Every taxpayer dreads when they receive an envelope with those three bold letters on it; IRS. The situation gets worse when you find out that you’ve been selected for “examination” as the service likes to term it (i.e. audit). Have you ever wondered why some tax returns are selected for further review while most are ignored? For example, in 2013 (FY 2014 is the most recently available data) there were 145.2 million individual tax returns filed, of which 1.2 million were selected for review in 2014. Thus the effective audit rate was 0.86%. So the odds are pretty low that your return will be picked for review. However, those odds may change depending on if IRS computers detect any of the following “red flags” when your return passes their always watchful eyes.

Failing to Report All Taxable Income
All those 1099s and W-2s you receive; well the IRS gets copies of them as well. The IRS computers are pretty good at matching the numbers on the forms with the income shown on your return. A mismatch (e.g. too little or too much being reported) sends up a red flag. If it’s a computational error, the IRS will usually fix it and send you a letter with the changes and additional tax owed. If it’s a reporting error (meaning it was reported under your SSN but it didn’t belong to you), then you will want to contact the IRS/issuer so that it can be corrected.

Running a Small Business
Those who operate their small business as a “sole-proprietor” will report their activity on Schedule C. This form tends to be a treasure trove of tax deductions for sole-proprietors and a gold mine for IRS agents. Why? Well those at the service know that those filing the form sometimes claim excessive deductions or don’t report all of their income. Special scrutiny is typically given to cash-intensive businesses (taxis, car washes, bars, hair salons, barbers, etc.) and those who report substantial losses. Also, the audit rates increase depending on how much they earn. According to the FY2014 statistics, those businesses with gross receipts of $25,000 or less were audited at a rate of 1.01% while those with receipts between $100,000 and $200,000 saw that rate raises to 2.43%.

Claiming the Home Office Deduction
The IRS is drawn to returns that claim home office write-offs because it has historically been successful in reducing the deduction. Why? Well, if you have an office in your home, it has to be used “exclusively” for business in order to be claimed on the return. So if you have a 2nd bedroom that is used as the office, chances are you’ll survive the review. If it’s a family room or den? Good luck convincing the agent that its use is exclusive. However, if you do qualify for the deduction, know that you can deduct a percentage of your mortgage interest/rent, real estate taxes, utilities, phone bills, insurance and other costs.

Claiming the Earned Income Credit (EITC)
The Earned Income Credit (EITC or EIC) is a refundable tax credit for low-to moderate-income working individuals and couples; particularly those with children. The amount of EITC benefit depends on a recipient’s income and number of children. However, the EIC is also a great source of fraud. Why? Well, tax preparers and certain individuals know that there is a “sweet spot” in calculating the credit. If you get the income and dependents just right, you can receive a much larger credit that you are entitled to. Unfortunately, the IRS knows this but has been little combat the fraud. “The IRS estimates that 22 to 26 percent of EITC payments were issued improperly in Fiscal Year 2013. The dollar value of these improper payments was estimated to be between $13.3 billion and $15.6 billion.” So above we said that businesses with gross receipts of $25,000 or less were audited at a rate of 1.01%. Well that rate was 1.78% if the EIC was involved as manipulating the “earned income” on the Schedule C can change the EIC amount.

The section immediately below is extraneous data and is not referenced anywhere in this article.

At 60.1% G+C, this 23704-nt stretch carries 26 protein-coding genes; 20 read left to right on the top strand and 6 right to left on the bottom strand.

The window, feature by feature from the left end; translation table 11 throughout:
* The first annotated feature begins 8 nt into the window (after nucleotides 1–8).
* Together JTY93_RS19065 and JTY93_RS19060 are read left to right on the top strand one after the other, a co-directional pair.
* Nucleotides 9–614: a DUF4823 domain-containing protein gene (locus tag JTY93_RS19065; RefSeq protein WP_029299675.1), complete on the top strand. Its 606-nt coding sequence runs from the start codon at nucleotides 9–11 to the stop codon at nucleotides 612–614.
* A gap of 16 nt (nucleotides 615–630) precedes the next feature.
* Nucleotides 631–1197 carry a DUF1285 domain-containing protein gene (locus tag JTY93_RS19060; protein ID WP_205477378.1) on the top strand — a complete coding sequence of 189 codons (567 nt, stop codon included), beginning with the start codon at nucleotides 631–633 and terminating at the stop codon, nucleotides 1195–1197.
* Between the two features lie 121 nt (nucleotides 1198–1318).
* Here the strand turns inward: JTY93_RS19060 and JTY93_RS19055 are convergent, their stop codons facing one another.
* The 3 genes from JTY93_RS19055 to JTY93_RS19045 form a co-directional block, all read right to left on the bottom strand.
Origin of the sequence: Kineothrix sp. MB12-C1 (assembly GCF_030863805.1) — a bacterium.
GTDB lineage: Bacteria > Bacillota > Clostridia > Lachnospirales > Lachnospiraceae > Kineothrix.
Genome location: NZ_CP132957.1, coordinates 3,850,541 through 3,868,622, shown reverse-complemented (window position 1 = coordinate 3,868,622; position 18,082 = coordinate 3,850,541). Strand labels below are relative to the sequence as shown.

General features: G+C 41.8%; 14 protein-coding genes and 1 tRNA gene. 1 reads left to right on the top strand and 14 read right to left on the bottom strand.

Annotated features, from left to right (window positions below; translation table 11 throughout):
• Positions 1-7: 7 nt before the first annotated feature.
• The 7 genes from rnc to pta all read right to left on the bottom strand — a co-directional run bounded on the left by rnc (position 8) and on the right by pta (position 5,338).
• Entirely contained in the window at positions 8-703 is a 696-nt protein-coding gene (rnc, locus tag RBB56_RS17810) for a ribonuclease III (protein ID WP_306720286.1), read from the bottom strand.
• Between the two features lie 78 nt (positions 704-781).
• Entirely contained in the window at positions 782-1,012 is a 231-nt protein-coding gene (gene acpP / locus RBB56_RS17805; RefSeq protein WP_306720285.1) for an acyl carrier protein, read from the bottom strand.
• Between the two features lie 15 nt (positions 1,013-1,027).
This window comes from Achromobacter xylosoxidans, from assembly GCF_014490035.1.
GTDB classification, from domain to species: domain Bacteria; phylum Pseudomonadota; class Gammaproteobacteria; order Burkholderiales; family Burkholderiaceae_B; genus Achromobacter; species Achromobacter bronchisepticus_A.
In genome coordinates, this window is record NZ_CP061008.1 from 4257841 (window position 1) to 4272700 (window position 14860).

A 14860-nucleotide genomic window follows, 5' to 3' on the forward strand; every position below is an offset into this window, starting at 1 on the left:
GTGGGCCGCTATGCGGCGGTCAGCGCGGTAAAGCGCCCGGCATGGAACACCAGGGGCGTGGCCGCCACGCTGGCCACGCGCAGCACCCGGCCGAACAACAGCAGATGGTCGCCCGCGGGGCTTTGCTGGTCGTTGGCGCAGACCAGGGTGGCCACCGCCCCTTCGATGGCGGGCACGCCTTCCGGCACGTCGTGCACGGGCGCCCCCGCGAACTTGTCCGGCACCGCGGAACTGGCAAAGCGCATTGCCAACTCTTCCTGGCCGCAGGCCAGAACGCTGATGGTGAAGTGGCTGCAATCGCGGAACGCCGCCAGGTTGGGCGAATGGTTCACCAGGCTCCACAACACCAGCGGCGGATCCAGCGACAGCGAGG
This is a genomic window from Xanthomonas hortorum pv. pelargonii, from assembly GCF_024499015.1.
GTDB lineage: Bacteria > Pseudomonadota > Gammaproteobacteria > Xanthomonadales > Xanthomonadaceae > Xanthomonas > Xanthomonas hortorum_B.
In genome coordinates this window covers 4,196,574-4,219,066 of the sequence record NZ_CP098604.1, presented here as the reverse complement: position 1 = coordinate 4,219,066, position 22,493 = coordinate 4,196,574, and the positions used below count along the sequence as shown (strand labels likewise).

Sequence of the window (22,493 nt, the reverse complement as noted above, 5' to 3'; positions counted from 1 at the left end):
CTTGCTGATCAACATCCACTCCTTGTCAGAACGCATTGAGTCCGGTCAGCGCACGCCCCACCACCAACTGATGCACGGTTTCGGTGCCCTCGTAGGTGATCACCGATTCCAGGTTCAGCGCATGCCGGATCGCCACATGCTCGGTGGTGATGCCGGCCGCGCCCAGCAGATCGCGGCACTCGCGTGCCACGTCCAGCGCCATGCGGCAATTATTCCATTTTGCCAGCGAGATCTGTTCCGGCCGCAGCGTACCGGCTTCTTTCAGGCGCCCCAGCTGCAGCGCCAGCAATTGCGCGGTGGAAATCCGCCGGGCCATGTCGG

Being a High Wage Earner
The 0.86% audit rate translates into about one in every 116 returns being selected for review. For people with incomes of $200,000 or higher the audit rates changes to 1.75%, or one in every 57 returns. Report $1 million or more of income? There’s a one-in-16 chance your return will be audited. Make less than $100,000? Only 0.52% of such returns were audited during 2014 or one out of every 192.

Claiming Rental Losses
If you actively participate in the renting of your property, you can deduct up to $25,000 of loss against your other income. A second exception applies to real estate professionals who spend more than 50% of their working hours and 750 or more hours each year materially participating in real estate as developers, brokers, landlords or the like. The problem is 1) some taxpayers claim the $25,000 deduction when they shouldn’t (i.e. multiunit dwellings in which they occupy a unit) and 2) they fail to satisfy the test of being a real estate professional. Thus, those with rental losses are prime candidates for the IRS to take a second look at.

Taking Higher-than-Average Deductions